What BT said originally was not true, our house was not suitable for fibre; because we did not have a connection to the cabinet but a connection direct to the exchange, bypassing the need for the fibre-enabled cabinet.
So we were then promised the following Tuesday (7th November) for our superfast connection. I again remained extremely unsupportive that this would be all done and dusted by then. My dad, on the other hand, kept firmly believing that this would happen.
As you guessed it, we didn't have it on Tuesday 7th of November, but we were told it would be there on Thursday the 9th (the day I was originally meant to be moving it my own house but that's for another story). We were then told on Friday the 10th that it wasn't going to happen then and would definitely be in place by the next Tuesday (14th).
All in all, I'm just so angry with BT for messing us around. I once believed they were a good company but this has changed my opinions entirely.
I'm sure that a lot of you will remember a lot of revolutions in technology, but perhaps the biggest one was when we moved away from parallel ports, slow serial ports and eventually even PS/2 and moved to USB. Eventually, the competition started to appear such as FireWire and eSATA, whose focus was mostly on storage as opposed to general (or universal) use. Both have pretty much vanished. eSATA attempted to side with USB by forming a combo port, but unfortunately did not last, partly due to the lack of robustness in SATA and eSATA cables and partly due to the fact that SATA as a standard has all but been replaced by PCI Express.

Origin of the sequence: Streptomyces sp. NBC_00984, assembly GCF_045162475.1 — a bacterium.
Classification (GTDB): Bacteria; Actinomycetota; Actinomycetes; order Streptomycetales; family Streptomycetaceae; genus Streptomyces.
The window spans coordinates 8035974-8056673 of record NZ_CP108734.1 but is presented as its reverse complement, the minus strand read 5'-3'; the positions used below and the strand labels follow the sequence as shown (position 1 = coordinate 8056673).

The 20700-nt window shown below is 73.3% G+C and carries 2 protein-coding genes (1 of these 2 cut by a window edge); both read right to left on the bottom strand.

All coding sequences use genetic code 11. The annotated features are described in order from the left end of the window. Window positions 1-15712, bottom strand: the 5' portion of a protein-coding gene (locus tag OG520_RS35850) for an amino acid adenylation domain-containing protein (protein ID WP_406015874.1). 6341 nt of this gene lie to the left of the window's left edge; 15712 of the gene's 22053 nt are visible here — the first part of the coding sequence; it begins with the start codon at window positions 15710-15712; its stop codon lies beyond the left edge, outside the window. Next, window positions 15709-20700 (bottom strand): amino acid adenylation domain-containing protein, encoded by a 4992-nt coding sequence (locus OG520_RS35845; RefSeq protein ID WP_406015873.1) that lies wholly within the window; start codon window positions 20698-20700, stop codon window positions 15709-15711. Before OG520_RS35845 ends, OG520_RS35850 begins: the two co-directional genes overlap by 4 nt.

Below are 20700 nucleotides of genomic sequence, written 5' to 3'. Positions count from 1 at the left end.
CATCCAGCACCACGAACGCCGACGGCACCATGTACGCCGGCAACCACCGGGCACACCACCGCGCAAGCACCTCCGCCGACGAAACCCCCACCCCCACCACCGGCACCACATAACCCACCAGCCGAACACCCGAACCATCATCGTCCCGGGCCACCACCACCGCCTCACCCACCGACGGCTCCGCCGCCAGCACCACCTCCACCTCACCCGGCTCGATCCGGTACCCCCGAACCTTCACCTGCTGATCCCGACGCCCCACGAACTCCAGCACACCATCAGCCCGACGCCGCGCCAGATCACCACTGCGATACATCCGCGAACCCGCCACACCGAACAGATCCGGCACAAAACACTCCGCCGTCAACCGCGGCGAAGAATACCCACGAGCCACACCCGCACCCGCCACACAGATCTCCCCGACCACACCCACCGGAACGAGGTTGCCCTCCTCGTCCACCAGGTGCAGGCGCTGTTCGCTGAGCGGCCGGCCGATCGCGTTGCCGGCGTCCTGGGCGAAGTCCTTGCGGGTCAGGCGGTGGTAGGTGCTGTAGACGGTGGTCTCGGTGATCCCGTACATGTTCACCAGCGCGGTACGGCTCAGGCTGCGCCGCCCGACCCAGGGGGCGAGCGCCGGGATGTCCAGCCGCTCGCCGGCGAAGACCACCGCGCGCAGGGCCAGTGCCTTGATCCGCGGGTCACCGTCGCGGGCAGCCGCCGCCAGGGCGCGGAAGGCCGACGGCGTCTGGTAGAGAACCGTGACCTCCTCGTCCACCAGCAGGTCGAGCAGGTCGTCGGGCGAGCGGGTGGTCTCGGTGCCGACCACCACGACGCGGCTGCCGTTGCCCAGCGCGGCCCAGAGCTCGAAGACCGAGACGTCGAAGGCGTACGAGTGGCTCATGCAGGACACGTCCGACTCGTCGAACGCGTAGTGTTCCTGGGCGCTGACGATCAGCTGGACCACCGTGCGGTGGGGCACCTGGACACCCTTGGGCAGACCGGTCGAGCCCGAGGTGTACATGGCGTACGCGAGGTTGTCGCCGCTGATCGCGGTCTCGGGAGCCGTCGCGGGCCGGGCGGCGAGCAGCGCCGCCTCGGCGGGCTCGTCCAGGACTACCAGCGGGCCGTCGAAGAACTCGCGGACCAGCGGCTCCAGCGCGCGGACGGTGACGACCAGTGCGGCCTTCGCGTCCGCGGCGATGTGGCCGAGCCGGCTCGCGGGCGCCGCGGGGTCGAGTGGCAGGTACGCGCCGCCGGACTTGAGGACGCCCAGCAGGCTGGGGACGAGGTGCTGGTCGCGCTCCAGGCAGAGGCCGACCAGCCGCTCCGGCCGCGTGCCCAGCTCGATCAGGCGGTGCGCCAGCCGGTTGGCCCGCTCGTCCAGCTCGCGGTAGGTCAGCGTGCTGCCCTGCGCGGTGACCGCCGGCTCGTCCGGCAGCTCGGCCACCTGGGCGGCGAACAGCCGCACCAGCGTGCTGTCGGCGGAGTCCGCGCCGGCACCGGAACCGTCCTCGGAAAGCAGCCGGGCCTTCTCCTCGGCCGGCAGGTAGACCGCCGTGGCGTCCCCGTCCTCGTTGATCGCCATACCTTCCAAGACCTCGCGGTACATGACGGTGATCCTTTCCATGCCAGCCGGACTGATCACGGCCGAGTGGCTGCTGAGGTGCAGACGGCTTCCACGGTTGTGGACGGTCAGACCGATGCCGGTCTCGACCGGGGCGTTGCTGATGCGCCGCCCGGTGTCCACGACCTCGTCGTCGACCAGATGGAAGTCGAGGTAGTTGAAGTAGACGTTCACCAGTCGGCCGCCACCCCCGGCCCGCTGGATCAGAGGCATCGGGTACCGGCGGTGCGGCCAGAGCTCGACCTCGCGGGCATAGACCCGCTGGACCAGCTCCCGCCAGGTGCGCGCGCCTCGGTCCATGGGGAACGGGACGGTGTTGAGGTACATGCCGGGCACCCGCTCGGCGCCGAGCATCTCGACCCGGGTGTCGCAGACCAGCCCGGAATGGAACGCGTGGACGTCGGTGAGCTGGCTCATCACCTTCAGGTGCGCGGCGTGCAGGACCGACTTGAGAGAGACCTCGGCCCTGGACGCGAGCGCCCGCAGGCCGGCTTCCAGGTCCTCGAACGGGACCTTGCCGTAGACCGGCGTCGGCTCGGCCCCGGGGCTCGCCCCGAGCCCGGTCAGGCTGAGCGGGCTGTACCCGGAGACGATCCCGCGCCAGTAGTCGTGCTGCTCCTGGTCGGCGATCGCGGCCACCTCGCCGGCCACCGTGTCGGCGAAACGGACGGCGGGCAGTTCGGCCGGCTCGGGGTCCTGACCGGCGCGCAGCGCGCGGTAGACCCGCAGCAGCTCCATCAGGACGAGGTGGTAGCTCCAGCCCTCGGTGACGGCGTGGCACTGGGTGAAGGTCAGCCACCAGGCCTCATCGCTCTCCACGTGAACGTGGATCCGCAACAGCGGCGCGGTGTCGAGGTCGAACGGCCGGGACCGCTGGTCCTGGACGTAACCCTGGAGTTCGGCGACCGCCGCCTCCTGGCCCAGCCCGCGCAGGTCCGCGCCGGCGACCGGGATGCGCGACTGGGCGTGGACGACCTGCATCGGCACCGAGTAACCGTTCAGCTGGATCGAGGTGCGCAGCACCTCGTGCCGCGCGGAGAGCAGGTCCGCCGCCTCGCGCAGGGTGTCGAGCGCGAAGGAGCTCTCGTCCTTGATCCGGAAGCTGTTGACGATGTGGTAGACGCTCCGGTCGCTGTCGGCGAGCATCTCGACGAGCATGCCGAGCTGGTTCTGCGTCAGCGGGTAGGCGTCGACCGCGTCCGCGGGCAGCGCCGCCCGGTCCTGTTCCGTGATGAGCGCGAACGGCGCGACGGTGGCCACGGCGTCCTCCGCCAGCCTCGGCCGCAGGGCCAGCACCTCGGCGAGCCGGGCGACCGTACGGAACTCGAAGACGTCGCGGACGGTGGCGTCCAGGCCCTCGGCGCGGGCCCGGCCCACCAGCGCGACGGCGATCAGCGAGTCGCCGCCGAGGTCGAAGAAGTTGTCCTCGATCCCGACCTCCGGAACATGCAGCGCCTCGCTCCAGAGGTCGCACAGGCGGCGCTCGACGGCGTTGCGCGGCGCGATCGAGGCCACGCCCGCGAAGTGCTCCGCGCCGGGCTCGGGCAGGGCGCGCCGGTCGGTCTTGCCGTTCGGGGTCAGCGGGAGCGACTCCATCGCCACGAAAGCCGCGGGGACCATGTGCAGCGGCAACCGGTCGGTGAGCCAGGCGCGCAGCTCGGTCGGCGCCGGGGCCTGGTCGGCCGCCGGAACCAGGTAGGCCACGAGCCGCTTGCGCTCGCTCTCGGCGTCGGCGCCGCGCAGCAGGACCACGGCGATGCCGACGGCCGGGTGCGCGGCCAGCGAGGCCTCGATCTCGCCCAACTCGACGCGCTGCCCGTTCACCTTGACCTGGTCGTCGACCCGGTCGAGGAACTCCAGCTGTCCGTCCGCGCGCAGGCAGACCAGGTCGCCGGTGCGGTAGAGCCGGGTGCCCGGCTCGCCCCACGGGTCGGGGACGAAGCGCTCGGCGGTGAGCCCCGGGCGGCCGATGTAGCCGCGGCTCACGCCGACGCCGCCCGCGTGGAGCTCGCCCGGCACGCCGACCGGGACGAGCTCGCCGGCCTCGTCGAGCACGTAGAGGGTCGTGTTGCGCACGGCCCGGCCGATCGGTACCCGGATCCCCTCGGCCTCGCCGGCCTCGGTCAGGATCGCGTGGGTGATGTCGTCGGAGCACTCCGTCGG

We all knew that when PCI-X and AGP were superseded by PCI's younger sibling, PCI Express, that it had come back with a vengeance. Boasting 2.5Gbps across a single lane all the way back in 2004, PCI Express was bound for success.
A single lane PCI Express card